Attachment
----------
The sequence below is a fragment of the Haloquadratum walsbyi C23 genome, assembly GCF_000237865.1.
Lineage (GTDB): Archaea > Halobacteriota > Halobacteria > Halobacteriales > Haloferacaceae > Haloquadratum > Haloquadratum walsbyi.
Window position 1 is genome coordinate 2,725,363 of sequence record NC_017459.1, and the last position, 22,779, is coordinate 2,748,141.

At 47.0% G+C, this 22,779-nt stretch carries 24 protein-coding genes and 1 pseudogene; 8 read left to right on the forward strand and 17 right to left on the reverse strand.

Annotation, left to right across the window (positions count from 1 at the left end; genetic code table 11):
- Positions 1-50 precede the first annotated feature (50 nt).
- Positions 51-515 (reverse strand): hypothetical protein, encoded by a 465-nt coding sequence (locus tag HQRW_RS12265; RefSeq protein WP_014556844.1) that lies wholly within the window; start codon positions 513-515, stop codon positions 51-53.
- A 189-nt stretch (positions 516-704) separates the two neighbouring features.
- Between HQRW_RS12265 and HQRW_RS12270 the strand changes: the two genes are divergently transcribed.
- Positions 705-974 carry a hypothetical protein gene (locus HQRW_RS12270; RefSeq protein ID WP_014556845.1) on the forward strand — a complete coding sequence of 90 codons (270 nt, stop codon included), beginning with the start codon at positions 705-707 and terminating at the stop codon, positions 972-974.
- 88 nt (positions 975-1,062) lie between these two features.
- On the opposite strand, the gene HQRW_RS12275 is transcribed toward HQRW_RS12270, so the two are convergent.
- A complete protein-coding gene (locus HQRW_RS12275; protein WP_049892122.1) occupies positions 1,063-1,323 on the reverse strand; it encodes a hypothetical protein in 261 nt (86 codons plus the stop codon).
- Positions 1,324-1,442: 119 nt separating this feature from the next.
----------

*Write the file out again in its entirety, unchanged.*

The sequence below is a fragment of the Haloquadratum walsbyi C23 genome, assembly GCF_000237865.1.
Lineage (GTDB): Archaea > Halobacteriota > Halobacteria > Halobacteriales > Haloferacaceae > Haloquadratum > Haloquadratum walsbyi.
Window position 1 is genome coordinate 2,725,363 of sequence record NC_017459.1, and the last position, 22,779, is coordinate 2,748,141.

At 47.0% G+C, this 22,779-nt stretch carries 24 protein-coding genes and 1 pseudogene; 8 read left to right on the forward strand and 17 right to left on the reverse strand.

Annotation, left to right across the window (positions count from 1 at the left end; genetic code table 11):
- Positions 1-50 precede the first annotated feature (50 nt).
- Positions 51-515 (reverse strand): hypothetical protein, encoded by a 465-nt coding sequence (locus tag HQRW_RS12265; RefSeq protein WP_014556844.1) that lies wholly within the window; start codon positions 513-515, stop codon positions 51-53.
- A 189-nt stretch (positions 516-704) separates the two neighbouring features.
- Between HQRW_RS12265 and HQRW_RS12270 the strand changes: the two genes are divergently transcribed.
- Positions 705-974 carry a hypothetical protein gene (locus HQRW_RS12270; RefSeq protein ID WP_014556845.1) on the forward strand — a complete coding sequence of 90 codons (270 nt, stop codon included), beginning with the start codon at positions 705-707 and terminating at the stop codon, positions 972-974.
- 88 nt (positions 975-1,062) lie between these two features.
- On the opposite strand, the gene HQRW_RS12275 is transcribed toward HQRW_RS12270, so the two are convergent.
- A complete protein-coding gene (locus HQRW_RS12275; protein WP_049892122.1) occupies positions 1,063-1,323 on the reverse strand; it encodes a hypothetical protein in 261 nt (86 codons plus the stop codon).
- Positions 1,324-1,442: 119 nt separating this feature from the next.